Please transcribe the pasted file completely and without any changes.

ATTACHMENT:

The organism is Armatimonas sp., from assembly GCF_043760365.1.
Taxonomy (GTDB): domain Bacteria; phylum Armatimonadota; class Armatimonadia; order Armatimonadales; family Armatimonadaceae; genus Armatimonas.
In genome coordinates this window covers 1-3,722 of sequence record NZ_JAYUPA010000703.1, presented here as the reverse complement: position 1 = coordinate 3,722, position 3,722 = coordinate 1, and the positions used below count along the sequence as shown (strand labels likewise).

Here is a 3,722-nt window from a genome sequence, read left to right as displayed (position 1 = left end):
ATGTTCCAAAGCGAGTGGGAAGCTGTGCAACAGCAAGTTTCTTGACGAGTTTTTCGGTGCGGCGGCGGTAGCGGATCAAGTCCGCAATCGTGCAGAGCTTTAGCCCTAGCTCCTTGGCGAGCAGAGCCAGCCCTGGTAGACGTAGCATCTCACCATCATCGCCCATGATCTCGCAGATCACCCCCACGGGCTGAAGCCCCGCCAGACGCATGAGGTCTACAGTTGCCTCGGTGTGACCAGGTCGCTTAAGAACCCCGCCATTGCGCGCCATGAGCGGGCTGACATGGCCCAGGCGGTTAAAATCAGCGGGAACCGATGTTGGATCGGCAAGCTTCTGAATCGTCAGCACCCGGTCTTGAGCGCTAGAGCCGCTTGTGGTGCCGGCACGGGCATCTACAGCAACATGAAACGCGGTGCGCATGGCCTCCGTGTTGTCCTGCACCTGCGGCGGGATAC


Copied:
The organism is Armatimonas sp., from assembly GCF_043760365.1.
Taxonomy (GTDB): domain Bacteria; phylum Armatimonadota; class Armatimonadia; order Armatimonadales; family Armatimonadaceae; genus Armatimonas.
In genome coordinates this window covers 1-3,722 of sequence record NZ_JAYUPA010000703.1, presented here as the reverse complement: position 1 = coordinate 3,722, position 3,722 = coordinate 1, and the positions used below count along the sequence as shown (strand labels likewise).

Here is a 3,722-nt window from a genome sequence, read left to right as displayed (position 1 = left end):
ATGTTCCAAAGCGAGTGGGAAGCTGTGCAACAGCAAGTTTCTTGACGAGTTTTTCGGTGCGGCGGCGGTAGCGGATCAAGTCCGCAATCGTGCAGAGCTTTAGCCCTAGCTCCTTGGCGAGCAGAGCCAGCCCTGGTAGACGTAGCATCTCACCATCATCGCCCATGATCTCGCAGATCACCCCCACGGGCTGAAGCCCCGCCAGACGCATGAGGTCTACAGTTGCCTCGGTGTGACCAGGTCGCTTAAGAACCCCGCCATTGCGCGCCATGAGCGGGCTGACATGGCCCAGGCGGTTAAAATCAGCGGGAACCGATGTTGGATCGGCAAGCTTCTGAATCGTCAGCACCCGGTCTTGAGCGCTAGAGCCGCTTGTGGTGCCGGCACGGGCATCTACAGCAACATGAAACGCGGTGCGCATGGCCTCCGTGTTGTCCTGCACCTGCGGCGGGATAC